Almost one year ago to the day of this week’s election, Rockhill apartments burned to the ground leaving 33 low-income housing occupants and more than 80 people without a home.
If the incident presented one stark reminder it is that many Northerners face precarious housing situations.
The YWCA as an organization has about a $6.5 million annual budget and a staff of more than 100 people.
Rockhill, which also housed administrative and programming space, was a revenue generator. As a transitional housing apartment, families that suffered from addictions or violence were given space to live and readjust their lives through YWCA programming and staff support.
At any given time, there had been between 50 and 70 families on a wait list requesting housing, according to executive director Lyda Fuller.
Today, a hole sits on GNWT-owned property where the Rockhill apartments once stood. The YWCA continues to work with private housing providers to house former occupants in units across the city.
Fuller said there are very early plans to expand Lynn’s Place at 5015 54 Street to make up for the housing loss.
“We are still looking for additional housing because we want to replace the housing that was lost in the fire,” she said.
“Right now we are examining expanding Lynn’s Place. So at some point when we are further along with what we are doing, we will need political support for funding and will probably be lobbying the federal government through its (National Housing) co-investment fund.”
Fuller said Rockhill was a place where people embraced collective living and helped one another with everyday tasks like cooking or babysitting but this has been lost, she said.
In response, one of her biggest requests of MLA candidates leading up to Tuesday’s election has been to provide “a continuum of supportive housing” so that residents who need assisted living due to distress in their lives can get it.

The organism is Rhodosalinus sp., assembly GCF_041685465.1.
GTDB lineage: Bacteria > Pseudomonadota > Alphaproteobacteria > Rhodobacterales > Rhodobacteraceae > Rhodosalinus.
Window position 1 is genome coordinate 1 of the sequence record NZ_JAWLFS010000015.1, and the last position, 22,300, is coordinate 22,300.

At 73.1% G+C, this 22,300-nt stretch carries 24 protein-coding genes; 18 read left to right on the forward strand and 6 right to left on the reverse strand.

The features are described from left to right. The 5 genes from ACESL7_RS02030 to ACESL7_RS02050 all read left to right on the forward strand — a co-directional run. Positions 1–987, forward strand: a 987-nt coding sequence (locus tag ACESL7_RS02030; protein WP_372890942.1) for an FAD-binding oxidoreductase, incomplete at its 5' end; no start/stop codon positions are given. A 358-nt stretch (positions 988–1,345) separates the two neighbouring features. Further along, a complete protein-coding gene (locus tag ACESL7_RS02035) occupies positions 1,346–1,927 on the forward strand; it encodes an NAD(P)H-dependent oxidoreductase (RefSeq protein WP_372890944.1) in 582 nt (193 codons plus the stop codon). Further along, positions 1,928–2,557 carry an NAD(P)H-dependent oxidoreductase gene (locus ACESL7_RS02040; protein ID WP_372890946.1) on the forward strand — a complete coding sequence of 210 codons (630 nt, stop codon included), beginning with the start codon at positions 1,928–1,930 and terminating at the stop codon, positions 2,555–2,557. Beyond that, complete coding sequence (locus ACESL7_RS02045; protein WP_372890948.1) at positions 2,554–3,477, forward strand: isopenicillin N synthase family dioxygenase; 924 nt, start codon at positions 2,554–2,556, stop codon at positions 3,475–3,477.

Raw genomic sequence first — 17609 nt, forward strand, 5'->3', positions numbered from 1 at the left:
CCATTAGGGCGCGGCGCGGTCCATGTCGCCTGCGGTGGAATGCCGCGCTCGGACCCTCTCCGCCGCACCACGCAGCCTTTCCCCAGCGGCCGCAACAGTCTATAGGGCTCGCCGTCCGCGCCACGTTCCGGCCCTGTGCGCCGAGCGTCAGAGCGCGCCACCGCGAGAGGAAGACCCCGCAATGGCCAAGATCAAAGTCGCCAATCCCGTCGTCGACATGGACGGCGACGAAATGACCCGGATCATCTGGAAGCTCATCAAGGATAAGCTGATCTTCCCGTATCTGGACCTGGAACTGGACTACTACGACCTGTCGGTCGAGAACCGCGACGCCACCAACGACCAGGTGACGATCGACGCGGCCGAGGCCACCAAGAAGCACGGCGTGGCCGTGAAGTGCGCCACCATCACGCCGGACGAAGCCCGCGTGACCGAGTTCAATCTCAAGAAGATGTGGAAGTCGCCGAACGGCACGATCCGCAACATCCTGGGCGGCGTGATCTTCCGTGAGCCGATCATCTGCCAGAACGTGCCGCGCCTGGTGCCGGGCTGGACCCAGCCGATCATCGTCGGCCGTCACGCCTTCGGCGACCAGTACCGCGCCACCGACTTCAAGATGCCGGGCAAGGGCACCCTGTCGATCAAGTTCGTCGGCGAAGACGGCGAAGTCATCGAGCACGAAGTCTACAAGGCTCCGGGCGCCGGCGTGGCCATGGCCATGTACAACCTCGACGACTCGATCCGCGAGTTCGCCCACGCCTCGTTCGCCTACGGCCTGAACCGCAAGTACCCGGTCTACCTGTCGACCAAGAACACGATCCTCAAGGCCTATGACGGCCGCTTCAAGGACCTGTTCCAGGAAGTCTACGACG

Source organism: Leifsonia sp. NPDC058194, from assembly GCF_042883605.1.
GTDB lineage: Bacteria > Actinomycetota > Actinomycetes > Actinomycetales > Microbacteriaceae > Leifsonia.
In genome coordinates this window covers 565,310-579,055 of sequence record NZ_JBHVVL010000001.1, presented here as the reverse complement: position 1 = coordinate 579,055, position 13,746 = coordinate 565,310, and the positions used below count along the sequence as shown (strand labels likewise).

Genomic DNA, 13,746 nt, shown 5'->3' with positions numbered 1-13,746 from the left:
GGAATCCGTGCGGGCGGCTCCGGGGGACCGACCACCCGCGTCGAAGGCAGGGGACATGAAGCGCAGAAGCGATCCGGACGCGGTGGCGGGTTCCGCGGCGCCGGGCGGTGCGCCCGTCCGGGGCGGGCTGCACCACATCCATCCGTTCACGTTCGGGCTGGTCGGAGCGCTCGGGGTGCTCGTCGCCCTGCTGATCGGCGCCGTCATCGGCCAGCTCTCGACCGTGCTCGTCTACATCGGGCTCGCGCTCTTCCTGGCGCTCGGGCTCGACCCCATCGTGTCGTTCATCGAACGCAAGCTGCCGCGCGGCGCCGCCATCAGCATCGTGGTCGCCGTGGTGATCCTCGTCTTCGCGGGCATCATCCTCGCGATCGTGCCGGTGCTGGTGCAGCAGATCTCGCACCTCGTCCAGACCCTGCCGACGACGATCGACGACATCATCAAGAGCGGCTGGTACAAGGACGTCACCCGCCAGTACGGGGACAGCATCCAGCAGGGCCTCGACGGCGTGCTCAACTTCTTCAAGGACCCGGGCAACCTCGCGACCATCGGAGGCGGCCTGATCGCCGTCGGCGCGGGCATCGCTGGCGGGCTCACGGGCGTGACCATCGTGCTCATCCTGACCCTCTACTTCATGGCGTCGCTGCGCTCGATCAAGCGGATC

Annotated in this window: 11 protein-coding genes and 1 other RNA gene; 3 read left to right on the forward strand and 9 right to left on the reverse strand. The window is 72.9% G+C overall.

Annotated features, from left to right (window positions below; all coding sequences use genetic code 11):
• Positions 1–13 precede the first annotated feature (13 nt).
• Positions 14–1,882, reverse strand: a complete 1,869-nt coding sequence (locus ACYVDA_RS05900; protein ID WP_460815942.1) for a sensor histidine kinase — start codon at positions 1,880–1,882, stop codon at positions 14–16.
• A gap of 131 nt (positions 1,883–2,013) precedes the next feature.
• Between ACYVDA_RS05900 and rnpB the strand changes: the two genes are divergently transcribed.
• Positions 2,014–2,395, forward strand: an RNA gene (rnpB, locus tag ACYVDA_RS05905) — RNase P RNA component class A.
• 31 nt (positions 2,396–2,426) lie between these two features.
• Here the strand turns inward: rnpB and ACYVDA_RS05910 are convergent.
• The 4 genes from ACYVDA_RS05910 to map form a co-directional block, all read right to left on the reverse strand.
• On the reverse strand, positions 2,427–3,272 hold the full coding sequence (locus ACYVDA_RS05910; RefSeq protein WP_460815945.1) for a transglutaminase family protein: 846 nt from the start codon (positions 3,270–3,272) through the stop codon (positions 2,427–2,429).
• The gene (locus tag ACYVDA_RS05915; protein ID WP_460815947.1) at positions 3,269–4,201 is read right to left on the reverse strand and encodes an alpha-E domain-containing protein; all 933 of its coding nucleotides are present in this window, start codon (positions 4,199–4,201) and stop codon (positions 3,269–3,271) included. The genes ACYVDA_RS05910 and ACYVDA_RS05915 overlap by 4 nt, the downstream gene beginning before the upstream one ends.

“I think the problem for me has been that some people need what I call congregate living where there are more supports on site,” she said. “With Rockhill, we had staff there during the day that were easily accessed and that could really support the families. When (tenants) are scattered, they don’t have that same level of intensity of support.”
In Yellowknife, there are four candidates running in four different electoral districts who have a background working with the YWCA.
According to them, being involved with the organization provided a deeper knowledge of the challenges faced by women and families in need, including low-income housing and other services formerly delivered at Rockhill.
Cherish Winsor, a candidate in Kam Lake and a past YWCA president, said after the fire she didn’t think the GNWT’s response was sufficient and said the territorial government needs to do more to support services that NGOs, such as the YWCA, offer.
“It was more that we have been here 52 years and we offer a lot of services and this (fire) could have really bankrupted us,” said Winsor, a single mother of five children who has herself experienced homelessness.
“We would have liked to have seen financial support and a willingness to work with us and find solutions rather than push us off when we can’t survive on our own.”